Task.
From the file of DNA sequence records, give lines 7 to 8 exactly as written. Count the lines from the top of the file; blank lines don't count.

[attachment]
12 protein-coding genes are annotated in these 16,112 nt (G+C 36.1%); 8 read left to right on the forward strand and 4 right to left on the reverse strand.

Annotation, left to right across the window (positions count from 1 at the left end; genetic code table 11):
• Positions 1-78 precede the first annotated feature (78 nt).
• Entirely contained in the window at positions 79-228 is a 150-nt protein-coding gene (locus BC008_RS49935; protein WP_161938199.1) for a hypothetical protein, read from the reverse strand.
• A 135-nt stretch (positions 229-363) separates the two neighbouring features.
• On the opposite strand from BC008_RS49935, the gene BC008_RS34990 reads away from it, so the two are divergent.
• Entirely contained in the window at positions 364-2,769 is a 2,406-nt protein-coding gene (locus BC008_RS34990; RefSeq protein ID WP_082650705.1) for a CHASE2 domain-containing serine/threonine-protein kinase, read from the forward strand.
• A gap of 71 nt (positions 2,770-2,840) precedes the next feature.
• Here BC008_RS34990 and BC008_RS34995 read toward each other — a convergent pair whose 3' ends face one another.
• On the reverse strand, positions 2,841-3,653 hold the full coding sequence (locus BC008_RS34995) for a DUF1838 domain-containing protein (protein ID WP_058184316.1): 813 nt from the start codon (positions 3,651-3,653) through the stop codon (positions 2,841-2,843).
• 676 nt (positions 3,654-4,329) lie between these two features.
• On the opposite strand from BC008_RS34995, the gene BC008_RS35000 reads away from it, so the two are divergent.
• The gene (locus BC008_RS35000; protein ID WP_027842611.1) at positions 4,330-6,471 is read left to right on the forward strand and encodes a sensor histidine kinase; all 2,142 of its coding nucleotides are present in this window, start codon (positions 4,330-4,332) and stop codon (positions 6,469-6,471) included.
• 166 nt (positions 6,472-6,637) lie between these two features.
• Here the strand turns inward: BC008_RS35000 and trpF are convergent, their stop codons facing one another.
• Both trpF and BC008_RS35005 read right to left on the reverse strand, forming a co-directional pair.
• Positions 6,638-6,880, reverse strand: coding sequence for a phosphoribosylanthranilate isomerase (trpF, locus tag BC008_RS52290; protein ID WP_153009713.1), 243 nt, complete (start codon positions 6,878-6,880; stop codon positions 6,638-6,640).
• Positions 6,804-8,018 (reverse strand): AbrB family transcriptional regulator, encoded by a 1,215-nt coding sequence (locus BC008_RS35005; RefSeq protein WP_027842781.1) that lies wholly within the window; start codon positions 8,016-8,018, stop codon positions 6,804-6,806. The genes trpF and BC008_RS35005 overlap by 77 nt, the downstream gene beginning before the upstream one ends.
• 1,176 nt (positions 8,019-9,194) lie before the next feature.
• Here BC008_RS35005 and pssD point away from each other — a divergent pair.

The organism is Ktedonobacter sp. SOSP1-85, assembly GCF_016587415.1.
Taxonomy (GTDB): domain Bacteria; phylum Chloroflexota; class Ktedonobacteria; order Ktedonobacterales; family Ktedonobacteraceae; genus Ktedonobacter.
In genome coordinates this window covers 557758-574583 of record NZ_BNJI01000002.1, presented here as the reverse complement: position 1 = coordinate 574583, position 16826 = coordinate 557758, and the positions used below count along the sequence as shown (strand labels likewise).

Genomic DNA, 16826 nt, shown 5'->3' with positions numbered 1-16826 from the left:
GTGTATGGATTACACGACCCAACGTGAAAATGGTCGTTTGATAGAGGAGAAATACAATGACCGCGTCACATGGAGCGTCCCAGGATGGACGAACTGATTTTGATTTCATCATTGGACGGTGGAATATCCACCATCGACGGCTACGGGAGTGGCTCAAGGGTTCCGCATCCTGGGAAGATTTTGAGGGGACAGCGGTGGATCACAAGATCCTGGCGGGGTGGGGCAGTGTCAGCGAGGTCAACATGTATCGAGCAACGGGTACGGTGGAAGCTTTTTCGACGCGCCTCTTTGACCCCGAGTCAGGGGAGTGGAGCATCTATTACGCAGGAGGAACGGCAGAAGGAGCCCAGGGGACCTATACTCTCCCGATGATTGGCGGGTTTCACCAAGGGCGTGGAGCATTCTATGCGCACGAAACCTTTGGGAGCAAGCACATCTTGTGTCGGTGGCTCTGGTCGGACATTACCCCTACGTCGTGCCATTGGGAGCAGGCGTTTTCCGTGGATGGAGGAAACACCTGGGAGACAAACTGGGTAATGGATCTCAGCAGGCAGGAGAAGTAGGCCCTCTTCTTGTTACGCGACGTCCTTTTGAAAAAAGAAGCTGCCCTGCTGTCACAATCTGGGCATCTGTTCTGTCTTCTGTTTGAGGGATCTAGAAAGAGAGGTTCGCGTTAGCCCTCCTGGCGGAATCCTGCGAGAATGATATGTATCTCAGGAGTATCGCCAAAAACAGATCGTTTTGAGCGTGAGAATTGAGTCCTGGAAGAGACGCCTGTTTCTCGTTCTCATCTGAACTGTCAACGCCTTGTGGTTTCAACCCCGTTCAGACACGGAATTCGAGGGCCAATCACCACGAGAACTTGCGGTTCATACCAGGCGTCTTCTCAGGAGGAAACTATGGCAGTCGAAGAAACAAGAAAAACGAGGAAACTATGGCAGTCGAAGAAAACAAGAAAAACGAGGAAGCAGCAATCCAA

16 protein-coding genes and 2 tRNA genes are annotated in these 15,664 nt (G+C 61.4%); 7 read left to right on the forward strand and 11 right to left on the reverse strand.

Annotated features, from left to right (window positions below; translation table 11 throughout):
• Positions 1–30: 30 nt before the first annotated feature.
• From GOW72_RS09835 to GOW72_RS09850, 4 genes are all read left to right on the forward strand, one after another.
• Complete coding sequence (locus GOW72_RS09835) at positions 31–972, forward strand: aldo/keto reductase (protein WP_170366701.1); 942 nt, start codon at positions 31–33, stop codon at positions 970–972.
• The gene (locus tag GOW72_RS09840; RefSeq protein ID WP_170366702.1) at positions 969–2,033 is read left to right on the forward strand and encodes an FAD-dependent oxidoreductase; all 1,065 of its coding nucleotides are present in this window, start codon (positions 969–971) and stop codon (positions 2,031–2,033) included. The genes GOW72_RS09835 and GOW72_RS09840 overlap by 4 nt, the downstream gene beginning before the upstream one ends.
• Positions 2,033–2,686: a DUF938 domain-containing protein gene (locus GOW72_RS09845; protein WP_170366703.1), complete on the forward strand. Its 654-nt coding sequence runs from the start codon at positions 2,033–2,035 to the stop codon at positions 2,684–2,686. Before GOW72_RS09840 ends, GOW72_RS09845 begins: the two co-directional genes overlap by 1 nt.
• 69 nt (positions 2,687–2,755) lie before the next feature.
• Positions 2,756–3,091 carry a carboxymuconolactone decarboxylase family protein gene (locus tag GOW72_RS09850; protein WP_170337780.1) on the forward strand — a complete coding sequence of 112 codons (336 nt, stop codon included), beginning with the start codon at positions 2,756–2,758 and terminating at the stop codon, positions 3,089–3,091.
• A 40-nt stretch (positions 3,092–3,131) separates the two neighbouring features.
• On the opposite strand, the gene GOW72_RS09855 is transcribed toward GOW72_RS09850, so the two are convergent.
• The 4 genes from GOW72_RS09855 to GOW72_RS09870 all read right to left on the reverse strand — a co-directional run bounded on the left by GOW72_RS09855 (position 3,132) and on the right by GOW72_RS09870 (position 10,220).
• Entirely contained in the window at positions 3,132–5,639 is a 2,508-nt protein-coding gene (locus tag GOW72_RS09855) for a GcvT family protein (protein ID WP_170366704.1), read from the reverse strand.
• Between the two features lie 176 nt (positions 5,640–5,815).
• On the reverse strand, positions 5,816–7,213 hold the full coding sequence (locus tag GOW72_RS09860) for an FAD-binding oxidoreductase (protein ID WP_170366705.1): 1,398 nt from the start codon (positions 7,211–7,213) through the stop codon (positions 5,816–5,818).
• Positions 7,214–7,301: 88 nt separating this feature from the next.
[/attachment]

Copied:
• Entirely contained in the window at positions 364-2,769 is a 2,406-nt protein-coding gene (locus BC008_RS34990; RefSeq protein ID WP_082650705.1) for a CHASE2 domain-containing serine/threonine-protein kinase, read from the forward strand.
• A gap of 71 nt (positions 2,770-2,840) precedes the next feature.